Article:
The politics of information.
Who has it?
What they do with it?
It is no secret that hedge funds paid for private polling to bet on which way Brexit would go.
I remember reading stories about such polls in newspaper articles in the run up to the final 2016 Poll.
Yet only now, six months before we leave, are the higher ups even discussing the morality of this.
Who should have called this out?
Clearly not the morally conflicted dodgy pollsters!!’
Speaking of pollsters and referenda – The Rise and Rise of Michael Rimmer is necessary viewing – particularly the last scene.
It’s fair to say that Kevin Billington and Peter Cook were well ahead of their time.
Like Terry Southern, the Tarantino of the 60s, Cook passed away in 1995.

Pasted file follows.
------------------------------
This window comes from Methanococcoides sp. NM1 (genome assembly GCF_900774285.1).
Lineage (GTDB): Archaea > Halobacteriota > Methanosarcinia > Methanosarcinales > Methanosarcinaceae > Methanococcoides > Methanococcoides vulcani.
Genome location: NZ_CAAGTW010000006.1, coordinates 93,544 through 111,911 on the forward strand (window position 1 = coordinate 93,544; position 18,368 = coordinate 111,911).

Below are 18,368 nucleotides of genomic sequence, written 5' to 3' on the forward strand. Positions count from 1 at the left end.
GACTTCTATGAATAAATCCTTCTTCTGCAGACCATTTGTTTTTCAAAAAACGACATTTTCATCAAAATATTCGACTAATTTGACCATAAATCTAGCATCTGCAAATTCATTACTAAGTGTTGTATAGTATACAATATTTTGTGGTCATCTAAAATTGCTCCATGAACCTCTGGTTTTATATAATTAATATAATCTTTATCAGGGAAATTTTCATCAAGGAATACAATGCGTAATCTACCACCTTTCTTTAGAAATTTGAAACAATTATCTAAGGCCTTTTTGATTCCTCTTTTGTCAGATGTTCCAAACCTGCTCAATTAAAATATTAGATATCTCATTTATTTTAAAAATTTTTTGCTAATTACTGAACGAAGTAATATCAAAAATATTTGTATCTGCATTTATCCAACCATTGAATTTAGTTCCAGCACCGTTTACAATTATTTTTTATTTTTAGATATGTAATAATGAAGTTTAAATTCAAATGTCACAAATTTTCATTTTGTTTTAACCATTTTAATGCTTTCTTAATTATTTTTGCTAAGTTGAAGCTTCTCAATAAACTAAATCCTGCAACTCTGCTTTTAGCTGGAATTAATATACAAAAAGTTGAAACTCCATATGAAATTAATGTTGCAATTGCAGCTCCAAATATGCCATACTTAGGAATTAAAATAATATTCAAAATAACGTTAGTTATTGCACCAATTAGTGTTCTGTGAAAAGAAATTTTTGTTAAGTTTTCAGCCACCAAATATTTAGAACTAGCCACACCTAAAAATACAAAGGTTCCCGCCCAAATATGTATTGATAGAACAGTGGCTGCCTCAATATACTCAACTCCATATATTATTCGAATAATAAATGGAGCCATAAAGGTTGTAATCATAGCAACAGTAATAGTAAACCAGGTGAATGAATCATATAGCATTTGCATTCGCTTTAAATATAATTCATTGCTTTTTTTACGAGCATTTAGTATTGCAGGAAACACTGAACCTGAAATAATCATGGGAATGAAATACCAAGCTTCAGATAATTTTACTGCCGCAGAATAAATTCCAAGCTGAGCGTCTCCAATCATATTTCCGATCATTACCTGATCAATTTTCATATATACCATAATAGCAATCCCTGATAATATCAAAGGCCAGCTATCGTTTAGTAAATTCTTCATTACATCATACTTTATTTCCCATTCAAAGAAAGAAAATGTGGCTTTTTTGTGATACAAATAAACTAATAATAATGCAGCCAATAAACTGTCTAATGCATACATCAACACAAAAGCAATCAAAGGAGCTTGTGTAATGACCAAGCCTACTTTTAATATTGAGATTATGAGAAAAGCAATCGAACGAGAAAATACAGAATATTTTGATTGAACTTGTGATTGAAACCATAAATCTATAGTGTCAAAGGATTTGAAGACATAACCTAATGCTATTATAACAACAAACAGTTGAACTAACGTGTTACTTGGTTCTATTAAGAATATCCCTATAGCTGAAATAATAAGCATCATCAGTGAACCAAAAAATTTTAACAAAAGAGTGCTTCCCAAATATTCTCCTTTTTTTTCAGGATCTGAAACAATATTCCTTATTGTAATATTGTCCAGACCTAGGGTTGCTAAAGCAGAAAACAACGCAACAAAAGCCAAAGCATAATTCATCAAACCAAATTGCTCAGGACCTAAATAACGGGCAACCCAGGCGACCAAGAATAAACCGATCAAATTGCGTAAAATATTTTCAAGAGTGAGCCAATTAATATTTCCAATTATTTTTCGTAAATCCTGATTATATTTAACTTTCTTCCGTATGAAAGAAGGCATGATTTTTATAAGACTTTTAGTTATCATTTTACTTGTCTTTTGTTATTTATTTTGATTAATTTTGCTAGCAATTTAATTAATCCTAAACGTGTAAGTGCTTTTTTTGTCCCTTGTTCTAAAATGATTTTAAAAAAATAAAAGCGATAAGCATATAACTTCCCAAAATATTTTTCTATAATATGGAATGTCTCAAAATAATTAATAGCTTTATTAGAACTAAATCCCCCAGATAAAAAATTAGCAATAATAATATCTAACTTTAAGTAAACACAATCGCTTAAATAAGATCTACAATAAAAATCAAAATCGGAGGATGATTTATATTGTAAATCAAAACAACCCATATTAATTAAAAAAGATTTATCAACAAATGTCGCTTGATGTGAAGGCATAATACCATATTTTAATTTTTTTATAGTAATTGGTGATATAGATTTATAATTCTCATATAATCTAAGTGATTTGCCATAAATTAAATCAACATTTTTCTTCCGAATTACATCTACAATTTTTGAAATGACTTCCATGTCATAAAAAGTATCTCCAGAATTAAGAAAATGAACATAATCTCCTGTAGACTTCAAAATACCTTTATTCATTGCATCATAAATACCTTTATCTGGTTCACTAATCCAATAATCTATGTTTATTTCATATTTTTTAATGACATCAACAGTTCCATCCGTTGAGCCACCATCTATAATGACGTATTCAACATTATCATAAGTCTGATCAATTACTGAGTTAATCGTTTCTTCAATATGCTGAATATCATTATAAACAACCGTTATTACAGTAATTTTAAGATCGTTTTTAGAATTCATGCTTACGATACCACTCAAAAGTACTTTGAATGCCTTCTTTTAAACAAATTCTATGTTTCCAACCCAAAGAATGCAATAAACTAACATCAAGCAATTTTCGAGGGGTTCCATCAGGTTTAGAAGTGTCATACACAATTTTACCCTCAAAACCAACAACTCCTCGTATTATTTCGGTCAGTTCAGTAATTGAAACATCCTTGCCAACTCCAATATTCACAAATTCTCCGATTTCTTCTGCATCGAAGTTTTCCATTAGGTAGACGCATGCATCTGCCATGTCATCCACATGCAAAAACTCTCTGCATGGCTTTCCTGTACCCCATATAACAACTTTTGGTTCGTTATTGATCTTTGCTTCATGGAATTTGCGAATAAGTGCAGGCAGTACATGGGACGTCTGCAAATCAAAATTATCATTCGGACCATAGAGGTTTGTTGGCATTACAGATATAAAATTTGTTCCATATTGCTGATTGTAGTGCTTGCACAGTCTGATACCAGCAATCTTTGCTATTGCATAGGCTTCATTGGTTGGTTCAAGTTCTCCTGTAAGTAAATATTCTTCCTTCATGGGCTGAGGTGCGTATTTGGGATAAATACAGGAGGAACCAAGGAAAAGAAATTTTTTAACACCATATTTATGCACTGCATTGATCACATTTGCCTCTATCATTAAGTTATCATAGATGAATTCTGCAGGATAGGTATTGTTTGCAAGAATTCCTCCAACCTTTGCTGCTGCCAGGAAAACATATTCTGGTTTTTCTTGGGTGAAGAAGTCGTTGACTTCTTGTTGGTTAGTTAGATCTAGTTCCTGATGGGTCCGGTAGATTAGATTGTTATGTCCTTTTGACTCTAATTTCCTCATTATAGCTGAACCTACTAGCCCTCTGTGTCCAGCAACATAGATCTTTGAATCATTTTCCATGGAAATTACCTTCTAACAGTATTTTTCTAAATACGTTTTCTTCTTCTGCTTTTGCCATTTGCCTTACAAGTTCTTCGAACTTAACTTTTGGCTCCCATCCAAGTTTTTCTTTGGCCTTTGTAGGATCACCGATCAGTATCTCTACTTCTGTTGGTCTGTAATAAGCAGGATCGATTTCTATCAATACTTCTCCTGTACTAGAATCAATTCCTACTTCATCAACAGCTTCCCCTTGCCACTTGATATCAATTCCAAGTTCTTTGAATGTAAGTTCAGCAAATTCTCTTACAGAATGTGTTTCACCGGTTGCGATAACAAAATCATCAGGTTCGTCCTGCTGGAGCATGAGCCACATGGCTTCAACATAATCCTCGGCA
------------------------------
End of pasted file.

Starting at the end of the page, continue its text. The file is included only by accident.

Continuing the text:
What would have these chaps made of current shenanigans?
Perhaps it’s been going on since time immemorial – but very few people seem to have made a success of pointing these things out.
We are looking at Dark Pools on Monday:
I’m a third of the way in. One thing that has struck me is how infrequently this 2012 book about high frequency trading uses the words ‘leverage’, ‘arbitrage’ or even the term ‘High Frequency Trading’.
In my interview with Peter Jukes of Byline earlier this summer Jukes outlined how hedge fund billionaires such as Robert Mercer transferred their awareness of natural language programming and other pattern detecting machinery from profit seeking in illiquid and arcane financial markets to emotional manipulation and election influencing in political marketing.
Arron Banks and Andy Wigmore boasted about their use of AI and micro targeting at the time.
But as the story of the Brexit victory unravels, it is becoming clear that when it comes to the regulation of market and election rigging, as with corporate billionaire tax avoidance, it is the technology and legal loophole industry, and not regulatory bodies or even legal authorities, that set the pace.